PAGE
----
Beware the ides of March.
Last month, Blue Cross Blue Shield (BCBS) of Illinois announced that it would no longer reimburse for full-field digital mammography (FFDM) on the grounds that it is investigational.
A little history is in order. The FDA cleared the first commercial FFDM unit for use in the United States in January 2000; the second was cleared in September 2001; and a third was cleared in March 2002. In a move that elicited both surprise from radiologists who have grown accustomed to bad news on the mammography reimbursement front and delight from vendors of FFDM, CMS announced a new code for FFDM in 2001 that represented a generous increase on the technical side (nearly $50) over and above what would be paid for an analog screening mammogram, which also was increased though not enough to meet the American College of Radiology (ACR) then-estimated break-even cost of about $95. The new code drew criticism from the ACR and dissent among many mammographers who believe that there should be one code for all screening mammograms that would at least cover the costs of doing the examination on an analog machine while awaiting results of the ACRIN trial comparing the analog and digital technologies.
BCBS of Illinois cites an assessment of FFDM performed by the BCBS Association Technology Evaluation Center (TEC). Five criteria need to be met in order to be approved by TEC, which maintained that the technology met only the first criterionapproval by the appropriate governmental regulatory bodies. It was the opinion of TEC that the remaining four were not met ( http://www.bcbs.com/tec/vol17/17_07.html ).
BCBS of Illinois is not the first payor to attempt to slow the march of technology. But it does represent a curious reversal of the payor’s previous practice of reimbursing for FFDM. Did it use new data on which to base its decision? No, the decision was based on a report dated July 2002 that cited old data generated on technology that has had at least two iterations since then. In fact, several newer studies were ignored. Will the payor cave into pressure from Illinois mammographers and agree to reimburse for FFDM…but at the analog rate?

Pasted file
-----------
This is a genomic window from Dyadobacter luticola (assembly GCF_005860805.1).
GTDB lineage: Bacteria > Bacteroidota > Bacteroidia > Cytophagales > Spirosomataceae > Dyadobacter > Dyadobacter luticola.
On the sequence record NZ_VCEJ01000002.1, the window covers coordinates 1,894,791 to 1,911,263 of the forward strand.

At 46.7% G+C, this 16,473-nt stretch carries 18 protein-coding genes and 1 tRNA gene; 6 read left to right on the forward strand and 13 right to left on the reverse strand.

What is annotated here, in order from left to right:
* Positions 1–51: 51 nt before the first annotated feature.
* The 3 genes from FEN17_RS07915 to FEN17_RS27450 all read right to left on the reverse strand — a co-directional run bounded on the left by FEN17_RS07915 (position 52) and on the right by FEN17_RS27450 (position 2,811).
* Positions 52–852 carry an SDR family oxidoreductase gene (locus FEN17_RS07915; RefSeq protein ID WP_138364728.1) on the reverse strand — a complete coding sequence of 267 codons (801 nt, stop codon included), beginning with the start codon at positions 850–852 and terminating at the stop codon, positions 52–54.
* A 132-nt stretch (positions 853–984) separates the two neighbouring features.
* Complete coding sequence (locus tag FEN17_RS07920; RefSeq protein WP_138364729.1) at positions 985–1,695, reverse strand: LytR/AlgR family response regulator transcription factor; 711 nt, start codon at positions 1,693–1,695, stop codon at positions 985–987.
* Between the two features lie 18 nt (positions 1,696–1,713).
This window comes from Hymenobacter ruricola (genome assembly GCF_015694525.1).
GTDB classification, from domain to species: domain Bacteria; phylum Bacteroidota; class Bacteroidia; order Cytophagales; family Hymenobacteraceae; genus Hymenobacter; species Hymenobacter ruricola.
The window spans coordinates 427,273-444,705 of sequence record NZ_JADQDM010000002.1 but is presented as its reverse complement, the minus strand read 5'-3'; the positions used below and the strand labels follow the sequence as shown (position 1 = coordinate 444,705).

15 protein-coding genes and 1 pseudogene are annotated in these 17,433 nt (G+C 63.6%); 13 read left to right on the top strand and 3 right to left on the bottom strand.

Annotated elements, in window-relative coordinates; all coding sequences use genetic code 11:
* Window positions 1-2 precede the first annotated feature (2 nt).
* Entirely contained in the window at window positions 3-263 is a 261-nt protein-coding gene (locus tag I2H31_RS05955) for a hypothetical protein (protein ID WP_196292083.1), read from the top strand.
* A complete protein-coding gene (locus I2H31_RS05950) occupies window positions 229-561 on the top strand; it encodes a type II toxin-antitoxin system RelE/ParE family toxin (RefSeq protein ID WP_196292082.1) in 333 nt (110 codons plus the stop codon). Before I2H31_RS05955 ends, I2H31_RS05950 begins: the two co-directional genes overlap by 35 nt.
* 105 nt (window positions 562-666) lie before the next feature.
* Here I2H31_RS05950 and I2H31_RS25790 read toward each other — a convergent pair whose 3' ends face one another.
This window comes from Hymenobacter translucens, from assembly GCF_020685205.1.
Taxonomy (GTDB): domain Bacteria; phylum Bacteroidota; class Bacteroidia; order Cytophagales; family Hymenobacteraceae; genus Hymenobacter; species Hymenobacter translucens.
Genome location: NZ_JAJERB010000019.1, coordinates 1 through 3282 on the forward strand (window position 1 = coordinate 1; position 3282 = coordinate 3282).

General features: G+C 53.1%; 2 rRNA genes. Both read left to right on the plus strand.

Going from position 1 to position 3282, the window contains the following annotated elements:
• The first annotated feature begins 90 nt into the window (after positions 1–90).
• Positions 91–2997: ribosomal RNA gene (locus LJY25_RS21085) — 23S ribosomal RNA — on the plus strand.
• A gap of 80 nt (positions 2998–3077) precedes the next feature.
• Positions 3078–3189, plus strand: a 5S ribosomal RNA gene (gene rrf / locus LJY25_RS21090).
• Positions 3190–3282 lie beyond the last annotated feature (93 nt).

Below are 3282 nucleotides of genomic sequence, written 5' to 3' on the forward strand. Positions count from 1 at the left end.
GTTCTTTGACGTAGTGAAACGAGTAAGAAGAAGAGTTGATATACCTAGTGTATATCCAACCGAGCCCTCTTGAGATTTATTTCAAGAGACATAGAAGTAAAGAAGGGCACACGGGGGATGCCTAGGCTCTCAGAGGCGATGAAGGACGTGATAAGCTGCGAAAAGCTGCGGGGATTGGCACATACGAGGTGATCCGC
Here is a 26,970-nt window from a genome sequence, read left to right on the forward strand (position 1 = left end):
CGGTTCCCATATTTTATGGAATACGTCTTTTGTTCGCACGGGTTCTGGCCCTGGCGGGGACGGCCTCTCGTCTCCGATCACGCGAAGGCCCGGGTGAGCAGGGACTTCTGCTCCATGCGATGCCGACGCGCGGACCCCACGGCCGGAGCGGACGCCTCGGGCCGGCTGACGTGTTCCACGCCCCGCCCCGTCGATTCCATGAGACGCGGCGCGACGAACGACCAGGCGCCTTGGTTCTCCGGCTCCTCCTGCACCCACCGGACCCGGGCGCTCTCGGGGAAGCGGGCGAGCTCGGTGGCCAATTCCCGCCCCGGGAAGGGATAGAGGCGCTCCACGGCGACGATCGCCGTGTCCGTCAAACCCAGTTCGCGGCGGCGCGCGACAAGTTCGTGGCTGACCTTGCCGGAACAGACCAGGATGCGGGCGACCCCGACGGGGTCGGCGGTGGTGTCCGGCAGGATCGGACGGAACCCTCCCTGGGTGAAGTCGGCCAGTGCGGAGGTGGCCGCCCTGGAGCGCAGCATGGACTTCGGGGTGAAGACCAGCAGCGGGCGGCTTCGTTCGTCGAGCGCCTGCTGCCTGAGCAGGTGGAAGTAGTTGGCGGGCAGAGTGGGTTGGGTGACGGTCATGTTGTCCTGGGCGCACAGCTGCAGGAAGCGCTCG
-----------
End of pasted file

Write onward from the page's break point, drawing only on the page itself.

The question must be asked: Is this about money or science?
The rising cost of health care is a serious issue. The same week BCBS of Illinois announced its decision, a report from the trustees of Medicare and Social Security predicted the Medicare fund would be bankrupt in 2019, 7 years prior to what was predicted just 1 year ago. But if BCBS of Illinois wants to cut costs, why not look at the dramatic rise in office-based imaging done by nonradiologists (see “Who Gets Paid What?,” page 11), and support breast imaging programs instead of imperiling them. FFDM is FDA approved, it has proven patient, provider, and payor benefits, and it is the linchpin of the future of the digital radiology department. Women at some facilities are now dependent on the digital technology for their breast health. In the meantime, the ACRIN trial recently stopped accruing patients at about 50,000 and results are expected in 1 year. At this point one thing is certain: In the absence of consensus will rise the hegemony of the payor. n